SPECIALTY PRINTING — SECOND TIME’S THE CHARM
Paul LeFebvre is nothing if not brutally honest. He made some fatal business mistakes in the past and paid the ultimate price, suffering through the bankruptcy of his Des Plaines, IL-based company, LeFebvre Intergraphics.
Closing down the shop in 1996 was a bitter pill to swallow for the past inductee into the PRINTING IMPRESSIONS/RIT Printing Industry Hall of Fame. The company was growing out of control. He had purchased large quantities of paper and kept stocking up on it, but the value soon plummeted from $7 million to $4 million as prices fell. People in strategic positions at the company weren’t making the best decisions. LeFebvre himself was making ill-advised choices.
Perhaps success had come too easily for LeFebvre, who had taken the company over from his father at the age of 19 and built it into a $66 million empire.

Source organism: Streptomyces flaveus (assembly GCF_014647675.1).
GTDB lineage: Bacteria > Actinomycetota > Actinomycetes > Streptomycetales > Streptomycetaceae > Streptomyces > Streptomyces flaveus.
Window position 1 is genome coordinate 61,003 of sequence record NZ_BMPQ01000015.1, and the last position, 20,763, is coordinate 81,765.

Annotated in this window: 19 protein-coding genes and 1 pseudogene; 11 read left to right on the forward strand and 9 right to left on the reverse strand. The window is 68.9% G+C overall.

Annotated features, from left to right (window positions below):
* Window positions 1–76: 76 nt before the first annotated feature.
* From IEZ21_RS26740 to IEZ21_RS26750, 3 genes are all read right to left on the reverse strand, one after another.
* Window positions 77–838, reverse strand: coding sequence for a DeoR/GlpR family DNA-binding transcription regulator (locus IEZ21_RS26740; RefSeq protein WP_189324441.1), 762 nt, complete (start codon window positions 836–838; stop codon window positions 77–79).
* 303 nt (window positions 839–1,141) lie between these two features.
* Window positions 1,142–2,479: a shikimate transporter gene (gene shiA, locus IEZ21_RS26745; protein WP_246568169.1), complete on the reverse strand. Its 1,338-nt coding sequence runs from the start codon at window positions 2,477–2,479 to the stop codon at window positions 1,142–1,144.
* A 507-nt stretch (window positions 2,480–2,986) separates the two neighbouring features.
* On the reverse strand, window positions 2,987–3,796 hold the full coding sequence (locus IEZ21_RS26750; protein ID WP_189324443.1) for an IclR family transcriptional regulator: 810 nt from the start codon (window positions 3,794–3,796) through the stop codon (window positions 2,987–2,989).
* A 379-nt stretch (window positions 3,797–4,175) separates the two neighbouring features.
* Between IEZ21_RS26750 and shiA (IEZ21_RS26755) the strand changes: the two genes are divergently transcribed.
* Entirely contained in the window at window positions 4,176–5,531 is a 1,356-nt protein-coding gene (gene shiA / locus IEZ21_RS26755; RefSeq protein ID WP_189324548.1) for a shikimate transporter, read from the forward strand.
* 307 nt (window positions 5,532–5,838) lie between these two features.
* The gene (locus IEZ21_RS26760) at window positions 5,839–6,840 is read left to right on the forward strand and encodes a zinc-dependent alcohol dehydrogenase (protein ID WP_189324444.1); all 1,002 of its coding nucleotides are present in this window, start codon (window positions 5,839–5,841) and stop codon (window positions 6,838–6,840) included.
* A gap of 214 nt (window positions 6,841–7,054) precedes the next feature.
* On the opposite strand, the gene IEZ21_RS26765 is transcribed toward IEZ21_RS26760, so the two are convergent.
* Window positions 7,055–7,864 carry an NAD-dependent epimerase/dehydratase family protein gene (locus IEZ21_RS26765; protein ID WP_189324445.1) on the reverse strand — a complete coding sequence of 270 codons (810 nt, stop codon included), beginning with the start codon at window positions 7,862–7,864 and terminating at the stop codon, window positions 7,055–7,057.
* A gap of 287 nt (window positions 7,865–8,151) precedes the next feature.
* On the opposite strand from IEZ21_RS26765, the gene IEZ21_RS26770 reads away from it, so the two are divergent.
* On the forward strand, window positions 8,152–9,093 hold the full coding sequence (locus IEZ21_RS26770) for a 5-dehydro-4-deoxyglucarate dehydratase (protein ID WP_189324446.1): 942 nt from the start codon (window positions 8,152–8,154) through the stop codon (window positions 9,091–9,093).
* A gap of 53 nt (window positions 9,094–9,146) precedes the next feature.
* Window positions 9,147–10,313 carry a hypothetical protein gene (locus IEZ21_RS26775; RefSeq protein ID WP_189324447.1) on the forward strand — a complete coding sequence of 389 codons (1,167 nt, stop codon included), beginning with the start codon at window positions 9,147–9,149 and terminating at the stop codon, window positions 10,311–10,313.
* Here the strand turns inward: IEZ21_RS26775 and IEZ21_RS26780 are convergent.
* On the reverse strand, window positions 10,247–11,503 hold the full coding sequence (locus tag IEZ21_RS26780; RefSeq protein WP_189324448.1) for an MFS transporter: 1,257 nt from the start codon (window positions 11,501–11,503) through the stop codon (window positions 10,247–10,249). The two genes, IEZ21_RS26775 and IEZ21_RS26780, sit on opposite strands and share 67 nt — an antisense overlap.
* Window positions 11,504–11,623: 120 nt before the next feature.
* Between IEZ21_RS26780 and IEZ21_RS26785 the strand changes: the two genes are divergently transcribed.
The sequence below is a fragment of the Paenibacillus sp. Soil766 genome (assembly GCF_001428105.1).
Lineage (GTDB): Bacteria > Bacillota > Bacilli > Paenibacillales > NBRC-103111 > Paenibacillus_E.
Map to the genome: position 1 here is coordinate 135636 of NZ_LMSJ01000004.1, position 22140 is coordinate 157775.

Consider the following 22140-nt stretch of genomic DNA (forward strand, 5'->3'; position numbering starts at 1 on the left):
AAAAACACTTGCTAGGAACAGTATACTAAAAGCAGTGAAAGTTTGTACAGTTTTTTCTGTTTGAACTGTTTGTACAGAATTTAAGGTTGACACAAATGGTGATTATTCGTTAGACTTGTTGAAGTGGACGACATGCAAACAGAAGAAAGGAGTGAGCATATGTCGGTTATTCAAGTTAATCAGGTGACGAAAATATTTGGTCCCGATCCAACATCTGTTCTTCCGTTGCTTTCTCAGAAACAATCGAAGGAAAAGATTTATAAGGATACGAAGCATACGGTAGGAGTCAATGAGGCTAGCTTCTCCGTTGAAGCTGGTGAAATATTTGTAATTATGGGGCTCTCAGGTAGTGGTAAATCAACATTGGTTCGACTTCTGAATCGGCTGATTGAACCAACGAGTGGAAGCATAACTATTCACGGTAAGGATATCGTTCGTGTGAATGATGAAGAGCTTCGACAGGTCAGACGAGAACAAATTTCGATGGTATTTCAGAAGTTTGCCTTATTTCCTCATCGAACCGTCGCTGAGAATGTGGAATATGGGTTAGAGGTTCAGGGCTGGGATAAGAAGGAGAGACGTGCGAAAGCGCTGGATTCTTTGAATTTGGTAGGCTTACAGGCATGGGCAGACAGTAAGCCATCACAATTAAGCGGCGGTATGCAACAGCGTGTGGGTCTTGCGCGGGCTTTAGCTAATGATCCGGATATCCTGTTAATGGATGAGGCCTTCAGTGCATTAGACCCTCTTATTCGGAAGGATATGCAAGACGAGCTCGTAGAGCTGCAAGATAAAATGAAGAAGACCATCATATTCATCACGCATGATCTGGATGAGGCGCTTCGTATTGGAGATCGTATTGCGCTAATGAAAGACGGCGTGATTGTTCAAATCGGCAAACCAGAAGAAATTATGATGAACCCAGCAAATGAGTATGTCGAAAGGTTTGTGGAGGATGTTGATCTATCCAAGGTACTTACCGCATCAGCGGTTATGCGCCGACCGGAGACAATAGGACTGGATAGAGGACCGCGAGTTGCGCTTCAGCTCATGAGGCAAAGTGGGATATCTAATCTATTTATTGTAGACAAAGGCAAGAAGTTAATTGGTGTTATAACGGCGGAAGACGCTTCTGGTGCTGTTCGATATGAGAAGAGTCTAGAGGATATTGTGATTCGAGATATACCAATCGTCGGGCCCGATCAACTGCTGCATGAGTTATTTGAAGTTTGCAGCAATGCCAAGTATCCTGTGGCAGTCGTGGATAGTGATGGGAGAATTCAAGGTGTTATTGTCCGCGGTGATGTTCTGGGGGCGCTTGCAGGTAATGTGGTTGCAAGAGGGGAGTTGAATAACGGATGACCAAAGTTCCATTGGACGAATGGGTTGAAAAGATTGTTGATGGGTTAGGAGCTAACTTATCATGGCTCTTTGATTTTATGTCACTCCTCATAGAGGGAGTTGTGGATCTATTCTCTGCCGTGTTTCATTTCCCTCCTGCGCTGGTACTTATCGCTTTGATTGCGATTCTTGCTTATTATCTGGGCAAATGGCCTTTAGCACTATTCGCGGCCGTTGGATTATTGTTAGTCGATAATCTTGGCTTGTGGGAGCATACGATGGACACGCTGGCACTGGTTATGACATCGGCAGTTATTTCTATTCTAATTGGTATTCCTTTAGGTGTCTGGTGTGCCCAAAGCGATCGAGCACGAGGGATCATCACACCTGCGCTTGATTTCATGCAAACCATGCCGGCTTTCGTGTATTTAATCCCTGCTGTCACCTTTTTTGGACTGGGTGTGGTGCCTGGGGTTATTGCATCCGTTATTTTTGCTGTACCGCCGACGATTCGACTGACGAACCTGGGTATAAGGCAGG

“At one point, everyone thought I walked on water and I was beginning to think that way, too,” he says. “I took my eye off the ball in a lot of ways. I got to the point where I was complacent and thinking everyone around me was doing the right thing. It was my own fault. But, in some ways, it may have been the best thing that ever happened to me.”
LeFebvre clearly has benefitted from past lessons. One day after closing LeFebvre Intergraphics, the printing veteran unveiled Specialty Printing. Located a few miles from his fallen company, LeFebvre slowly rebuilt an empire with sheetfed offset printing initially, then web and, now, digital printing. The first two years saw sales totals of $600,000 and $1.2 million, respectively, but recent growth has exploded into the $43 million range for the fiscal year ending June of 2005. In a highly competitive industry, the company enjoyed an astounding 59 percent growth rate from FY 2004 to FY 2005.